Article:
These types of offenders are also required to undergo treatment and monitoring, which aims to reduce the chance of their reoffending, he said.
The registry's usefulness
The existence of these registries remains controversial after all these years, with civil liberties groups arguing the online availability of convicted sex offenders' mugshots, home and work addresses constitutes excessive punishment in addition to criminal sentences.
Critics of the registry also say it also can lead to lost job opportunities, threats and housing discrimination.
But child advocate Camille Cooper, vice president of public policy at the Rape, Abuse & Incest National Network, argues the public's right to feel safe in their neighborhoods outweighs the rights of convicted offenders.
Those who have committed such crimes should not be able to live undetected and untraceable by law enforcement and the public, she said.
"The number of cases that actually make it through all the way to conviction is very small. So what's important is that, of the ones that we have identified, that have been convicted, and now they're released back into the public, it's important that we know where these guys are and where they live," Cooper said.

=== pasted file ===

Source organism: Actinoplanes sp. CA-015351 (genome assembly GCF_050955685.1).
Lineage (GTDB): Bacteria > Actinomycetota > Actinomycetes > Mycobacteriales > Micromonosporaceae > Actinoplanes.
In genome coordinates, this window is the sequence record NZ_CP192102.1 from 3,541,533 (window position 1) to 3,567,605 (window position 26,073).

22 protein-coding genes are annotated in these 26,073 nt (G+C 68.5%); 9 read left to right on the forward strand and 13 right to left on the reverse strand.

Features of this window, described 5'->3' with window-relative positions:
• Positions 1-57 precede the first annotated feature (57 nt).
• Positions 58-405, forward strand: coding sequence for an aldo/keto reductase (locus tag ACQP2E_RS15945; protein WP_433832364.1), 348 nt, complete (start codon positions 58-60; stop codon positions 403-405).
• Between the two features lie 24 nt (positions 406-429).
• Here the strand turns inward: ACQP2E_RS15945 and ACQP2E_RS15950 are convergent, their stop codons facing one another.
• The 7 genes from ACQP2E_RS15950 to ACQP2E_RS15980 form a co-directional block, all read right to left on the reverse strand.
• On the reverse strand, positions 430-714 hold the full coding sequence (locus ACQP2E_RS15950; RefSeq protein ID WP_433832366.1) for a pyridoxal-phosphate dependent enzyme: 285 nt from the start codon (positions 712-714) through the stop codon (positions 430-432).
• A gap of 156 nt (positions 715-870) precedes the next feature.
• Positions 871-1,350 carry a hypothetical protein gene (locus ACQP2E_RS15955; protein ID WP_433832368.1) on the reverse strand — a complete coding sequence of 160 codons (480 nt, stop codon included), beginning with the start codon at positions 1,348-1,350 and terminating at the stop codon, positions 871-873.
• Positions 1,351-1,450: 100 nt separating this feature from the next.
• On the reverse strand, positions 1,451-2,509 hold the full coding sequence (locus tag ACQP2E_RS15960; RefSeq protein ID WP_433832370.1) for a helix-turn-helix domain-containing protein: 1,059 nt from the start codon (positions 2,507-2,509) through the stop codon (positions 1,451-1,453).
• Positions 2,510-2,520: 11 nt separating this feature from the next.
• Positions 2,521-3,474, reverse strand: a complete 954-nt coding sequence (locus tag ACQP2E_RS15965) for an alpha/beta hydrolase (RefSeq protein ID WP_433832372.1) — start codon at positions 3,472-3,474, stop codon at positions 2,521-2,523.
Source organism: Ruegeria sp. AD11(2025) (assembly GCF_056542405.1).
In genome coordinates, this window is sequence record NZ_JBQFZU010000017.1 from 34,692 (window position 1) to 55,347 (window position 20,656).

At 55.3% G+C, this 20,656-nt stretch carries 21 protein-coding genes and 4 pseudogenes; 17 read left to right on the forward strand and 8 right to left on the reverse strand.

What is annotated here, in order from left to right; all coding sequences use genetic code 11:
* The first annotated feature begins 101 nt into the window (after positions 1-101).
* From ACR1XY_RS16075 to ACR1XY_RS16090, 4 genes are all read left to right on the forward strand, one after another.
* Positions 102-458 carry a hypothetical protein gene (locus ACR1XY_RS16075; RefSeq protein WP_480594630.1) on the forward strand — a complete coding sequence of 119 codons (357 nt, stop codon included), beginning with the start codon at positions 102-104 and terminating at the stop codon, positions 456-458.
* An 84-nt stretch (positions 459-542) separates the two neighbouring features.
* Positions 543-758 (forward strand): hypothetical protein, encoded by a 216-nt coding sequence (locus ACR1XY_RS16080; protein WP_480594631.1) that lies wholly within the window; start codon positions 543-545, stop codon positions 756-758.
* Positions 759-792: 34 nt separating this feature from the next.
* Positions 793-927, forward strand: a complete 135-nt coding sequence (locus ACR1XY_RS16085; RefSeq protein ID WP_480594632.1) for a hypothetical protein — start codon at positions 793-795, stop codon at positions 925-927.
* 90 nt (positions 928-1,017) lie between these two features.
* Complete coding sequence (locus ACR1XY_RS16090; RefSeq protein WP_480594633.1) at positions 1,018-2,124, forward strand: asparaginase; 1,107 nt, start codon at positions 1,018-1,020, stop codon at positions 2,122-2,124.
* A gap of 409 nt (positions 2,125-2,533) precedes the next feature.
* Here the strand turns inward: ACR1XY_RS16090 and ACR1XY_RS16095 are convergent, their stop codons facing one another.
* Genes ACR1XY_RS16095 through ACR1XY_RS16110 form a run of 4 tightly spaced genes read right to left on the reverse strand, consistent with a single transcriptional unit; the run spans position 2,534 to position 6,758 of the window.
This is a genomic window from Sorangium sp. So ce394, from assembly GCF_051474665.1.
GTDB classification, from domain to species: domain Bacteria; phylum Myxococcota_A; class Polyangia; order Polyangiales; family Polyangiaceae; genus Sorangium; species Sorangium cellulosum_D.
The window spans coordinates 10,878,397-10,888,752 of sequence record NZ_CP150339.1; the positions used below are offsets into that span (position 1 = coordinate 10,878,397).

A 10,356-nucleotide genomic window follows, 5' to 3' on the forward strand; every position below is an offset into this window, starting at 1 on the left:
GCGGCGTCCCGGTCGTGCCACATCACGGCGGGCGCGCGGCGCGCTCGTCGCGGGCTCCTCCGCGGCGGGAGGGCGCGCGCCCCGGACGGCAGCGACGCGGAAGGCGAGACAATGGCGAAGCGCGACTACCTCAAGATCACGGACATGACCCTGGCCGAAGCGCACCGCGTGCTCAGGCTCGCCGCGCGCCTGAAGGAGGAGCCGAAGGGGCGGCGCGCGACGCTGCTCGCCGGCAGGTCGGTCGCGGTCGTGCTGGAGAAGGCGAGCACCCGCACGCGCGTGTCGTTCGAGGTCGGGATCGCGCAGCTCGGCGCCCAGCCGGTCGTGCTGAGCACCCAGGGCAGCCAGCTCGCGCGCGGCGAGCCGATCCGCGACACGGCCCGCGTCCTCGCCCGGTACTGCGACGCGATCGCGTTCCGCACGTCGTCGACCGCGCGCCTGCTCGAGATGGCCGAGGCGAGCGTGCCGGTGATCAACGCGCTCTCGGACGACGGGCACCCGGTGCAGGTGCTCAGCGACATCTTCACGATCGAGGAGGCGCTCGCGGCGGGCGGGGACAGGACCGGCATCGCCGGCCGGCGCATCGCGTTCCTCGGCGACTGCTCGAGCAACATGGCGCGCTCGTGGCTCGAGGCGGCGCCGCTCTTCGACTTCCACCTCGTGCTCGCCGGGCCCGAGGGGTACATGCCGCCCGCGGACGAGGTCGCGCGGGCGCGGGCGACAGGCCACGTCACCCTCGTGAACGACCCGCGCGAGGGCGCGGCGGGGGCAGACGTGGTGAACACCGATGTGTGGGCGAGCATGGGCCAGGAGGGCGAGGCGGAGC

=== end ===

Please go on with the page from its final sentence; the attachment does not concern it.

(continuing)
She pointed to a 2009 Florida case in which 7-year-old Somer Thompson was abducted walking home from school. The girl was brutally raped and murdered by a neighbor, and her body was dumped 50 miles away in a Georgia landfill.
"I remember talking to the U.S. Marshals Service when they were down there looking for her, and they said that there were at least six or seven registered sex offenders living in her neighborhood between her school and her home, and multiple registered sex offenders had shrines in their home of her," Cooper said. "And it made it very difficult for them to figure out who might have been responsible for the crime. So I get that there's all these criticisms of the registries, but there is a usefulness to them."
Law enforcement checks